South America Central America and the Caribbean 2003

Author: Europa Publications
Publisher: Taylor & Francis
ISBN: 9781857431384
Format: PDF, ePub
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Introductory surveys cover topics of regional importance; individual country chapters include analysis, statistics and directory information; plus information on regional organizations

The Foundations of the Modern Philippine State

Author: Leia Castañeda Anastacio
Publisher: Cambridge University Press
ISBN: 1107024676
Format: PDF, Docs
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This book examines how the colonial Philippine constitution weakened the safeguards that shielded liberty from power and unleashed a constitutional despotism.

Street Therapists

Author: Ana Y. Ramos-Zayas
Publisher: University of Chicago Press
ISBN: 0226703614
Format: PDF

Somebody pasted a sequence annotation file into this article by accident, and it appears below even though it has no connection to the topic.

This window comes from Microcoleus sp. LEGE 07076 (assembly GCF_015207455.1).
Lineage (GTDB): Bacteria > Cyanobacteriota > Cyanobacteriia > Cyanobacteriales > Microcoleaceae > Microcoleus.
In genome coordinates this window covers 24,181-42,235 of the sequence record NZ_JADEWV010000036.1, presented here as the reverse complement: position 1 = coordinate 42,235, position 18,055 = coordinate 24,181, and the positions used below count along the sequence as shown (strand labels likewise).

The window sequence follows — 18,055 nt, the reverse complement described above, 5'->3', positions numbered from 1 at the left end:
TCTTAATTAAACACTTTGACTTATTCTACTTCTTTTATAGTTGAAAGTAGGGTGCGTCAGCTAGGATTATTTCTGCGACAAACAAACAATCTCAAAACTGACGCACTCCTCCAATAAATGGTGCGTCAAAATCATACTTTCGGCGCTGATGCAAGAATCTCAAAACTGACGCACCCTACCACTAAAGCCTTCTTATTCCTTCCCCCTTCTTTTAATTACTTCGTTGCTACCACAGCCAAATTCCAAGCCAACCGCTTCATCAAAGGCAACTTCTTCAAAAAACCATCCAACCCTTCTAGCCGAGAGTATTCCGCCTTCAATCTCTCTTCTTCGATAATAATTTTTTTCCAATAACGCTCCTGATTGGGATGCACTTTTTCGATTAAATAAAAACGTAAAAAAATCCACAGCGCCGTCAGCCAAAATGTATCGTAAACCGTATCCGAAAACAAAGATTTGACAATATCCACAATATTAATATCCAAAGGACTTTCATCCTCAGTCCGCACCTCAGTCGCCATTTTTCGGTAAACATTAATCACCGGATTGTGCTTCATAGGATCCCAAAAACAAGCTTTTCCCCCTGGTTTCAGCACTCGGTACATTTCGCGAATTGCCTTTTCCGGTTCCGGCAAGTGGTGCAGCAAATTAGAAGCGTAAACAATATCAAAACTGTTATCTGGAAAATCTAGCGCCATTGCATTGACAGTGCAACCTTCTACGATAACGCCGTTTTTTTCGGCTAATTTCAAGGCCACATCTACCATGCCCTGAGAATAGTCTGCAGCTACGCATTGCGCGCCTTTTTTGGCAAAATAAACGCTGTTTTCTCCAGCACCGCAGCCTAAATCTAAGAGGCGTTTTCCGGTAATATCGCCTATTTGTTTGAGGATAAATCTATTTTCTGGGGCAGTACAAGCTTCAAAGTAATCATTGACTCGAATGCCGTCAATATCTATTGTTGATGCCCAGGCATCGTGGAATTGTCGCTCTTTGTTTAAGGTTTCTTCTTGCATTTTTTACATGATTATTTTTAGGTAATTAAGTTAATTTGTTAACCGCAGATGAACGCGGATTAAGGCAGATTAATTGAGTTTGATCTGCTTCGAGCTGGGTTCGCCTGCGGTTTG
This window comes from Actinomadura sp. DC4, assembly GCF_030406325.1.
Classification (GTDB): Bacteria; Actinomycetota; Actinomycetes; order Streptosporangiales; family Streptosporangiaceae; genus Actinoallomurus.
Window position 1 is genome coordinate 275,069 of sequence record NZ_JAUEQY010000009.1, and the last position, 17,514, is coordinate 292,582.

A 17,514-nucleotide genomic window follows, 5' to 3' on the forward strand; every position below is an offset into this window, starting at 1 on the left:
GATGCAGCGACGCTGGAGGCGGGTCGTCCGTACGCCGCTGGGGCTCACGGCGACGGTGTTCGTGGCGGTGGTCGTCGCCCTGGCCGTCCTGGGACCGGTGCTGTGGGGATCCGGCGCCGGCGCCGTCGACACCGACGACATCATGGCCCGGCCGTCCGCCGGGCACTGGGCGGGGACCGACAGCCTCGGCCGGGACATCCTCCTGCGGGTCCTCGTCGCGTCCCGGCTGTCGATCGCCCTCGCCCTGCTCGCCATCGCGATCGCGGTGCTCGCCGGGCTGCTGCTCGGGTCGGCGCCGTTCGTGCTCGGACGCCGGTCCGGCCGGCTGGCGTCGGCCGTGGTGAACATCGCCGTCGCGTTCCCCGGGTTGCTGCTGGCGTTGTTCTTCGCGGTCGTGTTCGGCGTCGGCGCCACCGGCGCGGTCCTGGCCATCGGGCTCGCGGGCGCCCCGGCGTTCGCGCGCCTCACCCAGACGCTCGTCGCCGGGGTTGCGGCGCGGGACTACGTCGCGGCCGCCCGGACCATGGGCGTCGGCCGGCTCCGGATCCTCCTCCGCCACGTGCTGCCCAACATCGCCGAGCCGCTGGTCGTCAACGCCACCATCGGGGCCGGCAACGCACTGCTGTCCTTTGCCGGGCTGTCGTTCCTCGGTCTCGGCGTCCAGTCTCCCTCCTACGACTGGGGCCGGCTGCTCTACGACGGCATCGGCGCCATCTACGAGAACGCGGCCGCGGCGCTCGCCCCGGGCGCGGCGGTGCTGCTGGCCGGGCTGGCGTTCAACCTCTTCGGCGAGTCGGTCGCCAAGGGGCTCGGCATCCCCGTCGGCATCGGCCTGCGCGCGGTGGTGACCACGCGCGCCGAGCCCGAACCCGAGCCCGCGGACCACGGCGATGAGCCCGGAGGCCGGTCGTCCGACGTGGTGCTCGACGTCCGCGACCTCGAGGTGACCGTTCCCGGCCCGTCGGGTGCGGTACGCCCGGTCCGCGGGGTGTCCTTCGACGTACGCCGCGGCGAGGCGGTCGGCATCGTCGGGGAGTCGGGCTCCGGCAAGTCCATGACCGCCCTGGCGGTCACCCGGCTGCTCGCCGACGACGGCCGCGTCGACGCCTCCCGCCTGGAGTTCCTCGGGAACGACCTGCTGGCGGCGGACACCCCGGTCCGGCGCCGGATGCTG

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Drawing from almost a decade of ethnographic research in largely Brazilian and Puerto Rican neighborhoods in Newark, New Jersey, Ana Y. Ramos-Zayas, in Street Therapists,examines how affect, emotion, and sentiment serve as waypoints for the navigation of interracial relationships among US-born Latinos, Latin American migrants, blacks, and white ethnics. Tackling a rarely studied dynamic approach to affect, Ramos-Zayas offers a thorough—and sometimes paradoxical—new articulation of race, space, and neoliberalism in US urban communities. After looking at the historical, political, and economic contexts in which an intensified connection between affect and race has emerged in Newark, New Jersey, Street Therapists engages in detailed examinations of various community sites—including high schools, workplaces, beauty salons, and funeral homes, among others—and secondary sites in Belo Horizonte, Brazil and San Juan to uncover the ways US-born Latinos and Latin American migrants interpret and analyze everyday racial encounters through a language of psychology and emotions. As Ramos-Zayas notes, this emotive approach to race resurrects Latin American and Caribbean ideologies of “racial democracy” in an urban US context—and often leads to new psychological stereotypes and forms of social exclusion. Extensively researched and thoughtfully argued, Street Therapists theorizes the conflictive connection between race, affect, and urban neoliberalism.